Tag Archives: Luis Antonio de Villena

The 2015 LOEWE Poetry Prize, again in America

Cuban poet Víctor Rodriguez Núñez (Havana, 1955) has won the 28th LOEWE Foundation International Poetry Prize for his book despegue (take-off). The jury, integrated by Francisco Brines, José Manuel Caballero Bonald, Antonio Colinas, Óscar Hahn, Cristina Peri Rossi, Soledad Puértolas, Jaime Siles, Luis Antonio de Villena, and chaired by Victor Garcia de la Concha, has chosen a book which they found courageous, authentic, and able to link irrationalism with social immediacy. The LOEWE Young Poets Prize has been given to Carla Badillo Coronado from Ecuador (Quito, 1985) for her book El color de la granada (the colour of the pomegranate).

JoséManuelCaballero Bonald,JaimeSiles,SoledadPuértolas,VíctorGarcíadelaConcha,LuisAntoniodeVillena,EnriqueLoewe,JesúsGarcíaSánchez,SheilaLoewe,ÓscarHahn,FranciscoBrines,AntonioColinas-foto Álvaro ToméOn November 11, at the LOEWE Store in Gran Vía in Madrid, and after a few loving words remembering the recently deceased Carlos Bousoño, the names of the winners were made public in a ceremony attended by the members of the Jury and by Enrique and Sheila Loewe, Honorary President and Director of the LOEWE Foundation, respectively.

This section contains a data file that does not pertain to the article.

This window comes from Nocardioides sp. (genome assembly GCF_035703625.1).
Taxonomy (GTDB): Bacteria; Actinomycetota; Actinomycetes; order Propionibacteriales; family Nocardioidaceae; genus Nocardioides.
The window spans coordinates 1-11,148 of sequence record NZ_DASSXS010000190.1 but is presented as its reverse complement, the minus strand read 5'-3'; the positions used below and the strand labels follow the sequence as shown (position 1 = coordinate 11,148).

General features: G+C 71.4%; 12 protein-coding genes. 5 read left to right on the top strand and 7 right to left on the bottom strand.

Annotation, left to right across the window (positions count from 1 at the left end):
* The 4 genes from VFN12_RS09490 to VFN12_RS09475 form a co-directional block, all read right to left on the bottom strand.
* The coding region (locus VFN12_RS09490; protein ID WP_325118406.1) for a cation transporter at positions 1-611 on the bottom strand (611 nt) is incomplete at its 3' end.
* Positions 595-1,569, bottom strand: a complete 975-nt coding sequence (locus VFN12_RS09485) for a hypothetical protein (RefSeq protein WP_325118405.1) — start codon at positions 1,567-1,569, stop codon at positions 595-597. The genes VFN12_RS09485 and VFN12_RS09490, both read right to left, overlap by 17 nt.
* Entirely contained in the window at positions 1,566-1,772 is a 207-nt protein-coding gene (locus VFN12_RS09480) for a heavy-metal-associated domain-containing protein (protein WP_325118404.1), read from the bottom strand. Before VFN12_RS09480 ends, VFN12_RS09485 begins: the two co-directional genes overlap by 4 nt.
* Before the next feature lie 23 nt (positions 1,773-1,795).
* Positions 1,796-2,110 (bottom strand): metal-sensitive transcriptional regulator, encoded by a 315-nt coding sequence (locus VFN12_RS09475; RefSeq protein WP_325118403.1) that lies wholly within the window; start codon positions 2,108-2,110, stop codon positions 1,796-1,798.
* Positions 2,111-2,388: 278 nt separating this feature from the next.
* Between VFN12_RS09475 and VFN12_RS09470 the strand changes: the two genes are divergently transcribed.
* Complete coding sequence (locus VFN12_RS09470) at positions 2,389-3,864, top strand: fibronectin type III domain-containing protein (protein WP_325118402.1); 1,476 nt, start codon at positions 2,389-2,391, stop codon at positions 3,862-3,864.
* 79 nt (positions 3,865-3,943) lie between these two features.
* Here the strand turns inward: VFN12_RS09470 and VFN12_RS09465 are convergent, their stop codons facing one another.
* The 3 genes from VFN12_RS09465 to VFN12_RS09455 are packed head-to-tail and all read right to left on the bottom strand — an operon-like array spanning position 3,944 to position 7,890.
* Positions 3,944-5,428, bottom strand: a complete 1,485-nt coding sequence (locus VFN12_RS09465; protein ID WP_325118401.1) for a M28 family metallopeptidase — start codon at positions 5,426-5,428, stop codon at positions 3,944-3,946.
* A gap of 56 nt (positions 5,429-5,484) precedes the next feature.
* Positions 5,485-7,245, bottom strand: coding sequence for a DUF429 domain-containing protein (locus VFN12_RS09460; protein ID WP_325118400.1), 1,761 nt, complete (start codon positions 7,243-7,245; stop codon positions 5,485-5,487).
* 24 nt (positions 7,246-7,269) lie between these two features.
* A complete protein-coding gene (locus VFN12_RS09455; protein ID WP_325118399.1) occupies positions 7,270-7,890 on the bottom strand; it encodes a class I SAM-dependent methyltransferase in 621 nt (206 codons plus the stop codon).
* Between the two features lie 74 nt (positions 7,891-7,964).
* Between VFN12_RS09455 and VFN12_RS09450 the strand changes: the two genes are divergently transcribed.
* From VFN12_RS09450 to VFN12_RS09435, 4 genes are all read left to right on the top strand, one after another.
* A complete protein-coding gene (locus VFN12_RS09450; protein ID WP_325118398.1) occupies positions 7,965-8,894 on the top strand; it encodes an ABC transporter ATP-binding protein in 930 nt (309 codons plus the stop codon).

This year, 30 books have been finalists among the 801 entries submitted from 29 different countries, 27% of them from Latin America. The LOEWE Poetry Prize awards an unpublished work of 300 verses and a Young Poets Prize is given to a poet under 30.

Víctor Rodríguez Núñez

Luis Antonio de Villena began his presentation of the awarded book, despegue, highlighting the importance of Cuba “as one of the most important creation places for the Spanish language”. He explained how the origin of Víctor Rodríguez Núñez -born in Havana and currently living in the United States- has influenced his “criticism towards Cuban reality from an outside point of view” and the “communicative and baroque protest in this book in face of a world that must ‘take-off’. His deep knowledge on poetic tradition allows him to renovate and “to play with the shadow of a sonnet”, in words of Luis Antonio de Villena.

Carla Badillo Coronado-foto Mark Alvarez

Poet Antonio Colinas emphasised the “maturity” of Carla Badillo Coronado and her poetry. To him, her verses mean a public defense addressing symbology in a quite complex perspective for her age. The struggle of the pairing life-death and a “subtle skepticism that shakes the reader both forcefully and directly”, creates “a book that makes us feel and think about the limits of life, always with an extraordinary expressive sobriety”.

Next March the members of the Jury will meet the poets at the Prize Ceremony and the presentation of their books, which will be published by Visor publishing house.

Photographs: José Manuel Caballero Bonald, Jaime Siles, Víctor García de la Concha, Soledad Puértolas, Luis Antonio de Villena, Enrique Loewe, Chus Visor, Sheila Loewe, Óscar Hahn, Francisco Brines and Antonio Colinas © Álvaro Tomé for LOEWE Foundation, 2015. Víctor Rodríguez Núñez © Katherine M Hedeen and Carla Badillo Coronado © Mark Álvarez.